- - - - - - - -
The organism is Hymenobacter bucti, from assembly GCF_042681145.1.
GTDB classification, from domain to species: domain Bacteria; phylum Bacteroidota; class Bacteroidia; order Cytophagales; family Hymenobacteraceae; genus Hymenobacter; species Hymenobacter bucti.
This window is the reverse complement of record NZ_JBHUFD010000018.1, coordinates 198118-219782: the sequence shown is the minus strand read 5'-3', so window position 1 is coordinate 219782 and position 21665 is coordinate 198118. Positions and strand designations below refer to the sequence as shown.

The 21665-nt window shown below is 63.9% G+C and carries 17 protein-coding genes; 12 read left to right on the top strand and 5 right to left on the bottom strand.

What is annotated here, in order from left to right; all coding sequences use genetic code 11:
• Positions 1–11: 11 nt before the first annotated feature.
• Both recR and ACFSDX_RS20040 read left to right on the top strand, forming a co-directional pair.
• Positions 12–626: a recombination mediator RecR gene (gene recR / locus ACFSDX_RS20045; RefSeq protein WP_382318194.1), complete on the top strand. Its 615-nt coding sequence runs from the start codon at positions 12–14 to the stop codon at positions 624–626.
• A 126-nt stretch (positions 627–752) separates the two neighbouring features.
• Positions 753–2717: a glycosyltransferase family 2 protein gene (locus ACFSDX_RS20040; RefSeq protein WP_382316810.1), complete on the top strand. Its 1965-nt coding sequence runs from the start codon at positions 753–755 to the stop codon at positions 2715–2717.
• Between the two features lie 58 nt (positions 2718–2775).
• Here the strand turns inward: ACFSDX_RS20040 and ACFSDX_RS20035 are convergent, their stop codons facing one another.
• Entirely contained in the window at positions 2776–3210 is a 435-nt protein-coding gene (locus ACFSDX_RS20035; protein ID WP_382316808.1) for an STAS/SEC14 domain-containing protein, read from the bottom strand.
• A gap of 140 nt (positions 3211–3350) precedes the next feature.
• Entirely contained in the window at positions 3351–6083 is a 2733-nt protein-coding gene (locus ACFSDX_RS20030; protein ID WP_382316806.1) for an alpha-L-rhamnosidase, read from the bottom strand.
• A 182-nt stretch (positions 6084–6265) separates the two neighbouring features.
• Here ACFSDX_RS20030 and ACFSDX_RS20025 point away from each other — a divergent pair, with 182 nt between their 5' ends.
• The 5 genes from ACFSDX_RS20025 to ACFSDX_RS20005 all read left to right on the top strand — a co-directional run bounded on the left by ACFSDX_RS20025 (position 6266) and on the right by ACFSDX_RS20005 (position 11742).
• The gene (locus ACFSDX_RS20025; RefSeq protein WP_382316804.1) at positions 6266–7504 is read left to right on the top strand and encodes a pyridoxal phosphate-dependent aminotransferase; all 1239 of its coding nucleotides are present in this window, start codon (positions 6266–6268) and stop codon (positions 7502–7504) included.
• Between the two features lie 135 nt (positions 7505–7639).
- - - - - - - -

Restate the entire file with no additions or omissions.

The organism is Hymenobacter bucti, from assembly GCF_042681145.1.
GTDB classification, from domain to species: domain Bacteria; phylum Bacteroidota; class Bacteroidia; order Cytophagales; family Hymenobacteraceae; genus Hymenobacter; species Hymenobacter bucti.
This window is the reverse complement of record NZ_JBHUFD010000018.1, coordinates 198118-219782: the sequence shown is the minus strand read 5'-3', so window position 1 is coordinate 219782 and position 21665 is coordinate 198118. Positions and strand designations below refer to the sequence as shown.

The 21665-nt window shown below is 63.9% G+C and carries 17 protein-coding genes; 12 read left to right on the top strand and 5 right to left on the bottom strand.

What is annotated here, in order from left to right; all coding sequences use genetic code 11:
• Positions 1–11: 11 nt before the first annotated feature.
• Both recR and ACFSDX_RS20040 read left to right on the top strand, forming a co-directional pair.
• Positions 12–626: a recombination mediator RecR gene (gene recR / locus ACFSDX_RS20045; RefSeq protein WP_382318194.1), complete on the top strand. Its 615-nt coding sequence runs from the start codon at positions 12–14 to the stop codon at positions 624–626.
• A 126-nt stretch (positions 627–752) separates the two neighbouring features.
• Positions 753–2717: a glycosyltransferase family 2 protein gene (locus ACFSDX_RS20040; RefSeq protein WP_382316810.1), complete on the top strand. Its 1965-nt coding sequence runs from the start codon at positions 753–755 to the stop codon at positions 2715–2717.
• Between the two features lie 58 nt (positions 2718–2775).
• Here the strand turns inward: ACFSDX_RS20040 and ACFSDX_RS20035 are convergent, their stop codons facing one another.
• Entirely contained in the window at positions 2776–3210 is a 435-nt protein-coding gene (locus ACFSDX_RS20035; protein ID WP_382316808.1) for an STAS/SEC14 domain-containing protein, read from the bottom strand.
• A gap of 140 nt (positions 3211–3350) precedes the next feature.
• Entirely contained in the window at positions 3351–6083 is a 2733-nt protein-coding gene (locus ACFSDX_RS20030; protein ID WP_382316806.1) for an alpha-L-rhamnosidase, read from the bottom strand.
• A 182-nt stretch (positions 6084–6265) separates the two neighbouring features.
• Here ACFSDX_RS20030 and ACFSDX_RS20025 point away from each other — a divergent pair, with 182 nt between their 5' ends.
• The 5 genes from ACFSDX_RS20025 to ACFSDX_RS20005 all read left to right on the top strand — a co-directional run bounded on the left by ACFSDX_RS20025 (position 6266) and on the right by ACFSDX_RS20005 (position 11742).
• The gene (locus ACFSDX_RS20025; RefSeq protein WP_382316804.1) at positions 6266–7504 is read left to right on the top strand and encodes a pyridoxal phosphate-dependent aminotransferase; all 1239 of its coding nucleotides are present in this window, start codon (positions 6266–6268) and stop codon (positions 7502–7504) included.
• Between the two features lie 135 nt (positions 7505–7639).